Andrew Crossley of ACS: Law, a U.K.-based law firm which sent out letters threatening thousands of alleged file-sharers with lawsuits if they didn’t cough up £500 ($790), is walking away from the cases after receiving “death threats and bomb threats.”
ACS: Law has been the subject of considerable controversy since it began sending out letters to alleged file-sharers on behalf of its client MediaCAT. A U.K. consumer group says innocent people have been caught up in the campaign, while some ISPs are refusing to cooperate with the law firm’s demands for customer details. 26 cases files by ACS: Law are currently being looked at by the London patent court but now Crossley, who is in fact the firm’s only registered lawyer, says he’s walking away from it all.
“I have ceased my work… I have been subject to criminal attack. My e-mails have been hacked. I have had death threats and bomb threats,” he said in a statement read to the court by MediaCAT lawyer Tim Ludbrook. “It has caused immense hassle to me and my family.”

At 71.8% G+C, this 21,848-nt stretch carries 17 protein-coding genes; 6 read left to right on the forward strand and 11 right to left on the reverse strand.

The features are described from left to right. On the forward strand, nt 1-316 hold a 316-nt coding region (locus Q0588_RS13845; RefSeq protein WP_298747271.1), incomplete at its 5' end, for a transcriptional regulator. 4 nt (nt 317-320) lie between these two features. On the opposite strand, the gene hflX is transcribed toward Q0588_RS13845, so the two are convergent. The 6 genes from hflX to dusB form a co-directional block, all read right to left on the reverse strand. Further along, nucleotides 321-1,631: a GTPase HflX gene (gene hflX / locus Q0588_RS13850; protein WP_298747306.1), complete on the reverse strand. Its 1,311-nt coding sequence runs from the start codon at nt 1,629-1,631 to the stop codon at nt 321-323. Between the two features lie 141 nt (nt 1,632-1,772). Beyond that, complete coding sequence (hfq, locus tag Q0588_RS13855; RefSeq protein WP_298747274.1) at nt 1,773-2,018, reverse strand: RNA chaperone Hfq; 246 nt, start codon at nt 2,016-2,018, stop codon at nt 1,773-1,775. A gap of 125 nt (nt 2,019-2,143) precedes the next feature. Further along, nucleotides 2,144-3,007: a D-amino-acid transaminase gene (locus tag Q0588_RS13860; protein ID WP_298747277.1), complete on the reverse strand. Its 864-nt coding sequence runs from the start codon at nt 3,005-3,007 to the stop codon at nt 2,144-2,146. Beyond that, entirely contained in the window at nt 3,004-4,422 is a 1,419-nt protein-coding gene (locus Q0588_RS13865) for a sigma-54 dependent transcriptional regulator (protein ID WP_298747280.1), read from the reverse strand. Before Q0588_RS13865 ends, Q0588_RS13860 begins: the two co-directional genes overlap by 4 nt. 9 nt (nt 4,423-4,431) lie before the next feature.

But a bigger problem for Crossley, and possibly a bigger motivation for his departure, is that people who have been targeted by the ACS: Law campaign may be able to pursue the firm for harassment. “It can be incredibly upsetting for people to receive these letters and they may well have a claim in harassment,” said Michael Forrester of the law firm Ralli, which represents some of the defendants in the current case. ACS: Law’s methods have also been criticized by groups like the British Phonographic Institute.
Crossley said in his statement that despite critics who claimed he simply wanted to threaten people into paying him off, he fully intended to litigate cases that weren’t settled. But his client, MediaCAT, wants to drop the whole thing and has actually sent out notices to defendants telling them so. The judge in the matter said it wouldn’t be quite so simple, however, and expressed curiosity about why the company was suddenly so eager to let things slide. “I am getting the impression with every twist and turn since I started looking at these cases that there is a desire to avoid any judicial scrutiny,” he said.
Meanwhile, another law firm, CGB Ltd., has begun sending similar letters to people including one of the defendants who had received a letter from MediaCAT telling him the action had been dropped. The judge said he was considering prohibiting MediaCAT from sending any further letters to anyone until all issues in the matter had been resolved, in part because Crossley said in his statement that there would be no further correspondence with defendants and that CGB Ltd. had also stopped working on the cases. CGB Ltd. was founded by former employees of ASC: Law.